You can’t take month-old odds and criticize them like this.

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    • evo34 says:

      I agree. This article is a month late. The author should get current lines (readily available online) and then give his views.

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  15. Will H. says:

    I think the most obvious play based on the linked numbers is over on the Nats (at 81). And so did Vegas, as now it’s at 84…

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  16. Jesse says:

    Im curious where your lines are from. Because if betting were legal and If i had an account at a certain site they would have these lines

    Cle: 78.5
    TB: 86.5
    KC 80.5 (but @ -180!)

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  17. Xeifrank says:

    My simulator which ran each game of the actual 2012 season 100K times outputs the following win totals for the teams Dave C selected.

    Indians: (Sim 77.7) << agree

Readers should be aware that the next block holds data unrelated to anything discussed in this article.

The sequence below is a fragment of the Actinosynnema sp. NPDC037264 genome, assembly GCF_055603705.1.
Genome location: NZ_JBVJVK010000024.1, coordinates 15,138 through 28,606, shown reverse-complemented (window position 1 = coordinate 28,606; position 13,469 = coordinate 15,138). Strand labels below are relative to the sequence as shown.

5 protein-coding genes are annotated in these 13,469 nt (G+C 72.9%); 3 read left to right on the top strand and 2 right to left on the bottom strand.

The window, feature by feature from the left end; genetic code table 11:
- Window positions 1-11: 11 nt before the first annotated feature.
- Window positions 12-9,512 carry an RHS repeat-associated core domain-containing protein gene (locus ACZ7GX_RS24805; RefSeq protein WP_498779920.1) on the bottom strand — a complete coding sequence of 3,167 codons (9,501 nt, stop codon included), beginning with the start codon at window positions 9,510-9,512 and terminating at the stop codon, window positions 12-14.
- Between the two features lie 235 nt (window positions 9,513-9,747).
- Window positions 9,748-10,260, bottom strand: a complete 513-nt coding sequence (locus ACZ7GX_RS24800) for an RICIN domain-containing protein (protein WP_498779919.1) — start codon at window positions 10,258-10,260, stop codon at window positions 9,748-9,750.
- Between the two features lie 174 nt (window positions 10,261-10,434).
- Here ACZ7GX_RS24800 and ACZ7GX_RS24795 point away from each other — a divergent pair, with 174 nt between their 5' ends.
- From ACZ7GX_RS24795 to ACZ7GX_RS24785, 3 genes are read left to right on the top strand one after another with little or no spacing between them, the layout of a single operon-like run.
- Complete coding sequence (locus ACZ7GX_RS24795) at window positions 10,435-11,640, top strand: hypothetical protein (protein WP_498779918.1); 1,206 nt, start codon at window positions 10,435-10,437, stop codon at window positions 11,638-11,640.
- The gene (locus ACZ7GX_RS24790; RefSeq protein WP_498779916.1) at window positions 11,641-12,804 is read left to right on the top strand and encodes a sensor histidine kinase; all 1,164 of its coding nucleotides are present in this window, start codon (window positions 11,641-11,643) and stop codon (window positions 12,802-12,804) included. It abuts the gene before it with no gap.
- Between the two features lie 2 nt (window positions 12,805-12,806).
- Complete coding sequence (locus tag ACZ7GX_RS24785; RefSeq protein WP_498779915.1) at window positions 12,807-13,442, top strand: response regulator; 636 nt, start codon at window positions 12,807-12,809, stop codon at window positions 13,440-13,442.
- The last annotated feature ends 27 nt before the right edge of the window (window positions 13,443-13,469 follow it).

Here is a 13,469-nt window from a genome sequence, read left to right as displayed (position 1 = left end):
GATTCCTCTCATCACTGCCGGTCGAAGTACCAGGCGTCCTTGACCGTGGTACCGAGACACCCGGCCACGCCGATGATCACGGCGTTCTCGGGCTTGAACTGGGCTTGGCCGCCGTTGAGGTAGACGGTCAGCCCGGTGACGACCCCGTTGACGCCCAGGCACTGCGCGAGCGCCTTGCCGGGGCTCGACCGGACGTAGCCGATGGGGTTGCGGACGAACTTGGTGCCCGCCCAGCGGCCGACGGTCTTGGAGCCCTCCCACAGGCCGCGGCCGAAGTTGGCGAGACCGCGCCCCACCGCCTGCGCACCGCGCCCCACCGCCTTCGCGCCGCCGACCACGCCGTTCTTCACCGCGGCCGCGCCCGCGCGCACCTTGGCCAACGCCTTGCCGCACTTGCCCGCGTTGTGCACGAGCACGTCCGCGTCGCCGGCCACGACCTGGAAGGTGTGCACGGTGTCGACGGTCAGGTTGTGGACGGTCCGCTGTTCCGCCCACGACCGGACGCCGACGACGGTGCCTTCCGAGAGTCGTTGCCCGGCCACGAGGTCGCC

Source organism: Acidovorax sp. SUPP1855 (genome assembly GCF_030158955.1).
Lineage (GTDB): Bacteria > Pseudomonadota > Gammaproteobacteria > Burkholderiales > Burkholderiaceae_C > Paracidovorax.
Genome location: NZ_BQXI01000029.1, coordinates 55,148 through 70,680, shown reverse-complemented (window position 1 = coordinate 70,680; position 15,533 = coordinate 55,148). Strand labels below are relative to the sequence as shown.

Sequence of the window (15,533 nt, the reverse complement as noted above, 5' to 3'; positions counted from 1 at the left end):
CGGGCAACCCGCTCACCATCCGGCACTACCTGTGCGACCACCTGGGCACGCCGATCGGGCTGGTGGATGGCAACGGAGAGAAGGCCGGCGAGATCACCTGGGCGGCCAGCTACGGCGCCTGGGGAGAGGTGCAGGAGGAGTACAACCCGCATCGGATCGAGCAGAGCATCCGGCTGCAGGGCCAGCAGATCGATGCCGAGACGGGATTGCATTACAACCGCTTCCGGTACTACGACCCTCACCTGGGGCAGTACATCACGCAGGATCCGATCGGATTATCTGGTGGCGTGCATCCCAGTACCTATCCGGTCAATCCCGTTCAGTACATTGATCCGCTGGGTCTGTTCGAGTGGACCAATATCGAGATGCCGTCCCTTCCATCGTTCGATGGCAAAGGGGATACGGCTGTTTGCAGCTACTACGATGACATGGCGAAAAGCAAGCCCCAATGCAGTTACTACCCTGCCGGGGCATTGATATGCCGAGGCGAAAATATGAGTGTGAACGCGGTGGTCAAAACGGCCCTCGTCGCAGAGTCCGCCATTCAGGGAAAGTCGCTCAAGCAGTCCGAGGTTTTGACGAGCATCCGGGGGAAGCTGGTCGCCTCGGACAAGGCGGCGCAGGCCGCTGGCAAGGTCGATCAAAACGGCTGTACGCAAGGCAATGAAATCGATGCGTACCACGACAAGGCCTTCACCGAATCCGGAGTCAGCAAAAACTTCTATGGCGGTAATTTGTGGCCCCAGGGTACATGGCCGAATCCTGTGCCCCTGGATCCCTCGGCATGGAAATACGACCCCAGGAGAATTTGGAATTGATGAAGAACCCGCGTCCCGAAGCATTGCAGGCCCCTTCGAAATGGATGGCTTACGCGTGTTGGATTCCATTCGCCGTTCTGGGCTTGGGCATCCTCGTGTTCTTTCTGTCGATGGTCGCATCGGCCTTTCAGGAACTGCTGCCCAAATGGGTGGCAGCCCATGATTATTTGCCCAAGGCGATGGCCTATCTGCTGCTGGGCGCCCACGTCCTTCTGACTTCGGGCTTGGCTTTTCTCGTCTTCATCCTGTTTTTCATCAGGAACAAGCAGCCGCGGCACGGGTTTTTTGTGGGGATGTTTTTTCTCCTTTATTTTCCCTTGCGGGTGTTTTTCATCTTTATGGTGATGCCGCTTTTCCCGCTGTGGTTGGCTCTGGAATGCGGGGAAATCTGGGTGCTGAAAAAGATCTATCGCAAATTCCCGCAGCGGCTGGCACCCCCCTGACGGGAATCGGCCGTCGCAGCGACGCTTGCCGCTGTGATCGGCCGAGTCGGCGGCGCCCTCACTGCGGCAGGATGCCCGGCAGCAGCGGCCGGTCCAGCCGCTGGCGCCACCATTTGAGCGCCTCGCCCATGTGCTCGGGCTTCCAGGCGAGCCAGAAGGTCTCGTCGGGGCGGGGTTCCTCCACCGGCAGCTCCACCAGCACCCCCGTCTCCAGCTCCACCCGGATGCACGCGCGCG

Marlins (Sim 82.0) << slight agree
    Rays (Sim 83.1) << disagree
    ———————————
    Royals (Sim 75.7) << agree
    Phillies (Sim 91.9) << agree
    Dodgers (Sim 78.0) << agree

    Good job! :)

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  18. TheUnrepentantGunner says:

    for the record Dave, those lines are either dated or generous. Was in LV about 12 days ago hit a few of the sportsbooks. Cleveland was i think above the 75 wins on all the boards that I saw, to the point i stayed away from it. The most interesting one i saw was that betters pushed KC upto 80.5 at the wynn. The Under though was -120 or something slightly more punitive than normal, but I still jumped on it.

    I also took the rays at 18-1 to win the world series (figuring, if you believe playoff series are crapshoots, that they have about a 20% chance of being division winners, 60% chance or so of grabbing one of the wildcards and thus being a 16-1 dog, and 20% chance of missing, makes this seem priced maybe +EV.) I of course went home and realized my math slightly sucked and it was slightly -EV.

    I took the tigers at 9:2 to win the AL central. As long as they have a 90% chance of winning the AL central, this should be reasonable.

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  19. Rex says:

    Wait, so where can we actually bet on these, tryin to get some scrilla